Still slow? You’re probably not a complete speed athlete. According to top college T&F strength coaches, you need to understand, attack and be proficient in all three attributes of speed to maximize linear speed.
Distance and Speed
Long strides with quick leg turnover are key. One without the other—long strides that are slow or fast strides that are short—is useless. Find a running style that feels natural but allows for quick movement while covering the most distance.
Are you a bobblehead when you run? The best runners maintain a still head with a loose jaw and use fullrange arm motions, which in turn control the tempo and cadence of your lower body movements [bigger arm swings allow for bigger strides] and increase speed. Improve your technique to maximize efficiency.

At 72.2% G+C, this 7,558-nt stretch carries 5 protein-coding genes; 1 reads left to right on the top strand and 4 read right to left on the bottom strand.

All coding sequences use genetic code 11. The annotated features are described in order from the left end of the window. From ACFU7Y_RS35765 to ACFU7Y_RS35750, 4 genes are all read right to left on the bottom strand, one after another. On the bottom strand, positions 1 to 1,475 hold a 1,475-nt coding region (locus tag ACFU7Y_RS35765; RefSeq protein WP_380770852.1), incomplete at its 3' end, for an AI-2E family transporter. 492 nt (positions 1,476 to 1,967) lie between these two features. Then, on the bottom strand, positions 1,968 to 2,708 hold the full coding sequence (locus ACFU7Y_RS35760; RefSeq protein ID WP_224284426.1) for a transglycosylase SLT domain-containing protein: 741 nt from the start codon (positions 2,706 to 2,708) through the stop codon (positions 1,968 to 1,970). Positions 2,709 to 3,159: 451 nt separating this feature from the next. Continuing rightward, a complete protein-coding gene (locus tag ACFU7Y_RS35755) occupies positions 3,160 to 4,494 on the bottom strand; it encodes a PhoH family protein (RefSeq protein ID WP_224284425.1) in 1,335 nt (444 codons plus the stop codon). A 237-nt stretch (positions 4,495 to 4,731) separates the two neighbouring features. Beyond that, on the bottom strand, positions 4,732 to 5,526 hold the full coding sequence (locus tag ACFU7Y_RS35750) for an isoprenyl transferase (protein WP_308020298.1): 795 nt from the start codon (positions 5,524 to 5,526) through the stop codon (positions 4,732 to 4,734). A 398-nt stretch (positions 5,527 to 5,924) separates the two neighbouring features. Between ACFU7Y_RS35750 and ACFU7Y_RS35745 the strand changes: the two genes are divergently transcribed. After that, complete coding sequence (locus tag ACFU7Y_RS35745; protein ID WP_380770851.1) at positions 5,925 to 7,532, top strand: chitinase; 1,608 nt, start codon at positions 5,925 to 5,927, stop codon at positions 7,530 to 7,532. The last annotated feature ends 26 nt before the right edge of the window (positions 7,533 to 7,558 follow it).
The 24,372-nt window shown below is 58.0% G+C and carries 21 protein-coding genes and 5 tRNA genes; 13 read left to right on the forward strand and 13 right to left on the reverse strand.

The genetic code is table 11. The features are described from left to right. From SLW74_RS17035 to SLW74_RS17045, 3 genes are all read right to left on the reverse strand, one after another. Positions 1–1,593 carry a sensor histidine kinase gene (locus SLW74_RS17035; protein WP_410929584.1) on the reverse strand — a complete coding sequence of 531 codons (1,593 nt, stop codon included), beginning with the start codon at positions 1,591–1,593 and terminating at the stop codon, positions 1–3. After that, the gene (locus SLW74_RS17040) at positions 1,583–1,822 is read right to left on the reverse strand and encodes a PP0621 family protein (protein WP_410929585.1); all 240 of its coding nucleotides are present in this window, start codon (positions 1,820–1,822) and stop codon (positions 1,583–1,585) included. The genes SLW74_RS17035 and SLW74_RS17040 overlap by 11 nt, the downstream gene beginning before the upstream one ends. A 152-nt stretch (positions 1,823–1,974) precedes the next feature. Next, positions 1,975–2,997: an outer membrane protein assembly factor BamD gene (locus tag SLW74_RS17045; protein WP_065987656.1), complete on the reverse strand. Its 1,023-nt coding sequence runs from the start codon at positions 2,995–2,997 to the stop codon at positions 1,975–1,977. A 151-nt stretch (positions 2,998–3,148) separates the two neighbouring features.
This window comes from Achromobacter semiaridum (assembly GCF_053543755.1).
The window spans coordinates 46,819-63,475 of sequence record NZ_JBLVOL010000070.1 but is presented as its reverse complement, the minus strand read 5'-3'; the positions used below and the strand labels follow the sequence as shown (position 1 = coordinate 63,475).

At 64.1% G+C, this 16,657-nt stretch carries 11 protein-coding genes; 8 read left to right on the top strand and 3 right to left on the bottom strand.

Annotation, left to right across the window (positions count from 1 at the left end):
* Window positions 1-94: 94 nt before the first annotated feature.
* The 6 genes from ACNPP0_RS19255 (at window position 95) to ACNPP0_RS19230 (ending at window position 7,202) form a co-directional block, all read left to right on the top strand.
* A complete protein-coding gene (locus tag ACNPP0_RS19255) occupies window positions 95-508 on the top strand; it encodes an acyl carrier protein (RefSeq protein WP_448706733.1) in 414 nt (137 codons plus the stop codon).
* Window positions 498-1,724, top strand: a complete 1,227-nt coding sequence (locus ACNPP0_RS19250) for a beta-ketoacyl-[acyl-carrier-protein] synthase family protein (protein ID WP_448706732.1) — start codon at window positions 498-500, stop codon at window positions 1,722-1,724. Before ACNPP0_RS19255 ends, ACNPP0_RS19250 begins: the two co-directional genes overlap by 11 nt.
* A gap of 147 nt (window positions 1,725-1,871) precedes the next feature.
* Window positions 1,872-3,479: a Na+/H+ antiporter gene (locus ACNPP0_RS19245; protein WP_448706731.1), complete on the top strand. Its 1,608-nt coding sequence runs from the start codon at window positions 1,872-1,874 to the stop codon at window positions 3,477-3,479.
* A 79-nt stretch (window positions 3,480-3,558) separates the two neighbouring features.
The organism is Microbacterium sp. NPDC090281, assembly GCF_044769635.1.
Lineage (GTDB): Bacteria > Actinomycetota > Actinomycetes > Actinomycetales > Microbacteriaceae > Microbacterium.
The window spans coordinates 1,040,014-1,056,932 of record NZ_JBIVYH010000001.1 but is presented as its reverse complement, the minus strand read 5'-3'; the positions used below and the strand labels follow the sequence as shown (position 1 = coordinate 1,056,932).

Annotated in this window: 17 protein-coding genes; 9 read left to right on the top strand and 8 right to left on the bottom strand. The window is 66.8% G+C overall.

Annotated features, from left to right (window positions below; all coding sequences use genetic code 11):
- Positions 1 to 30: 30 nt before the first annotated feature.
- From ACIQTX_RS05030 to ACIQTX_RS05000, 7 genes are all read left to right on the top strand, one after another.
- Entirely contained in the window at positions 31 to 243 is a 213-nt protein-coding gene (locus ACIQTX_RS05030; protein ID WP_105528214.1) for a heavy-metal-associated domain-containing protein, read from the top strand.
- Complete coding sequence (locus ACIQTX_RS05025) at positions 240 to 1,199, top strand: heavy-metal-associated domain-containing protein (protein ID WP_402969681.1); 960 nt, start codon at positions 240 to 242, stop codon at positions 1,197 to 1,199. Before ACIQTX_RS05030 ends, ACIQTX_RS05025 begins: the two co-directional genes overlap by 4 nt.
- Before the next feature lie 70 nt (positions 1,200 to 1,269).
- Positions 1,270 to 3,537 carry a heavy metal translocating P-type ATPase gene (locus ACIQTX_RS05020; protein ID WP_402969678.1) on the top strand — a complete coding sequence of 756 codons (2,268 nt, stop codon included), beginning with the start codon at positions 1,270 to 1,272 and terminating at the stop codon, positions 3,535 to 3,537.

Without developing the necessary strength and mechanics, you won’t be able to optimize your movements or mechanics. One exercise that’s great for both is the Wall Acceleration March, which Lance Walker, director of performance at the Michael Johnson Performance Center, prescribes for his elite athletes. Perform 2 sets of 6 reps with each leg.
• Place hands against wall; position body at 45-degree angle from wall with legs and back in straight line
• Using marching movement, lift right knee to chest; hold position for three seconds; lower knee to start position
• Perform same movement with left knee